“The day returns again, my natal day. …The day, commemorative of my birth, Bestowing Life and Light and Hope on me” – Jane Austen, a poem written on her 33rd birthday, 1808

We gathered on December 9th to celebrate the 248th birthday of our beloved author. The day featured music, lively chats, and a fabulous feast!

After a few housekeeping notices and the Pride & Prejudice reading, we walked over to the sanctuary of St. Philip’s Anglican Church for a musical presentation by the talented Michael Murray, who has been the Director of Music at St. Philip’s Anglican Church since 2001. He began studying the organ when he was 14 years old. In 1983, he obtained his Bachelor of Music degree in organ performance from Western Washington University in Bellingham. Since 2011, he has conducted the Abendmusik Chamber Choir. This ensemble sings twice a year for Advent and Lent Vespers services. 

Michael began by enlightening us about the evolution of the organ, emphasizing its role in providing music in churches throughout time. The organ, comprised of 2000 pipes, is a cost-effective alternative to employing an ensemble, making it a popular choice for church music. An additional benefit is that it can produce continuous, colourful sounds, creating a comforting ambiance in the sanctuary.

We delved into the intricacies of organ music, with Michael showcasing the complexity of Bach’s Fugues and Cantatas, which required the full extent of an organ player’s skill and were written to highlight the full capability of the instrument. An intriguing revelation about the manual labor involved during Austen’s time, where a team of six people manually pumped the instrument, added a historical perspective to the organ’s history.

Our journey continued with a glimpse into the history of the organ at St. Philip’s. The church has installed five organs over the past century, the latest in 1961. The current organ cost $50,000, which was the same cost as a house in the Dunbar area at the time.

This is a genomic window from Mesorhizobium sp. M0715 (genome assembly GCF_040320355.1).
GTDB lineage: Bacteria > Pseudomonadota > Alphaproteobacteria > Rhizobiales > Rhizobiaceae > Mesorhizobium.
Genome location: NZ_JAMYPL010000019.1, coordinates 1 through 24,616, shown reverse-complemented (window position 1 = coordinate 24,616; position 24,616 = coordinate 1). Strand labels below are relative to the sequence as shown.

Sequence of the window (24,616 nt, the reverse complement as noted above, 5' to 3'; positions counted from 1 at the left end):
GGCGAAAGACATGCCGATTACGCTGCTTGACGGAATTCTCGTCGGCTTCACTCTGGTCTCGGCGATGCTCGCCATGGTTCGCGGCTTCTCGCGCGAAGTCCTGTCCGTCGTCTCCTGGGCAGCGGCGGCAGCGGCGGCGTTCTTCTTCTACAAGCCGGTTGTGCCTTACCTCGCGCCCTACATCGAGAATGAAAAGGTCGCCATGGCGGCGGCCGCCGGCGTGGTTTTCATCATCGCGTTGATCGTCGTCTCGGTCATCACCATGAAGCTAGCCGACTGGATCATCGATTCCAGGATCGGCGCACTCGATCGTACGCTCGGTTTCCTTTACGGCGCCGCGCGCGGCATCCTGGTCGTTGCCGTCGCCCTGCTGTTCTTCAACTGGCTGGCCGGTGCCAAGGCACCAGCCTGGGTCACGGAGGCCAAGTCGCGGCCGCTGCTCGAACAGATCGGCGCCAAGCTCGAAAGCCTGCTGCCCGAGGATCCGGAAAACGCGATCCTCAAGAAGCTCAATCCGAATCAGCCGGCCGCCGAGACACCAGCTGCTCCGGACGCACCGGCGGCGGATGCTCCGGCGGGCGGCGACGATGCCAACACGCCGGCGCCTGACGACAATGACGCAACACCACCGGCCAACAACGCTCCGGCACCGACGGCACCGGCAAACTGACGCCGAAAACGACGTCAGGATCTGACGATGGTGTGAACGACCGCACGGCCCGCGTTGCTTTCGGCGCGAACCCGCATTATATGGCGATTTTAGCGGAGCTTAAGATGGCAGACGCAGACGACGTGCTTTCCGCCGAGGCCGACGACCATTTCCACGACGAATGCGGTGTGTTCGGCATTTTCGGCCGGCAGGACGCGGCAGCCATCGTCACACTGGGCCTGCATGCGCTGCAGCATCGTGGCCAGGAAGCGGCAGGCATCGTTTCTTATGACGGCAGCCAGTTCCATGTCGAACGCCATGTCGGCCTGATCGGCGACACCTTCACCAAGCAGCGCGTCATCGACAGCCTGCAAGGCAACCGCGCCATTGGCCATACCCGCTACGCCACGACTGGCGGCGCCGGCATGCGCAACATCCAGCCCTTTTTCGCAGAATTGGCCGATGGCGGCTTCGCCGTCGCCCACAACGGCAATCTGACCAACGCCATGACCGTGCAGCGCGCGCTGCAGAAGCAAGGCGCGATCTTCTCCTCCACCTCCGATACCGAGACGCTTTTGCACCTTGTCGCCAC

Michael then treated us to delightful renditions of holiday classics, “Deck the Halls” and “While Shepherds Watch Their Flocks,” showcasing the instrument’s versatility. 

We learned about the different types of organs and their variations, with Michael pointing out the distinct features of Jane Austen’s church organ, which would have had fewer pedals than its German counterparts. Interestingly, the first version of the organ, called a hydraulis, was an early type of pipe organ powered by water and dates back to the ancient Hellenistic period. It was a remarkable invention that used a system of water pressure to push air through the organ pipes. The hydraulis was often used in ancient theaters and public events for its ability to produce loud and impressive music.

Michael went on to describe how logistical nuances, such as the placement of the organ, can affect the sound quality. The best sound is with the organ placed at the back of the church. When questioned by a member about which local organ has the best sound, Michael replied that, in his opinion, the organ at Christ Church Cathedral in Victoria deserves that distinction.

Following Michael’s intriguing musical presentation, we transitioned into the celebratory segment of Jane Austen’s birthday. Our feast included a sumptuous lunch featuring a baked ham provided by Barbara Phillips. Janice Mallison led a heartwarming toast to Jane, drawing inspiration from a poignant blog entry on the Jane Austen’s House website found here.

Until the next meeting, may the echoes of the organ and the spirit of Jane Austen’s words continue to resonate in our hearts.

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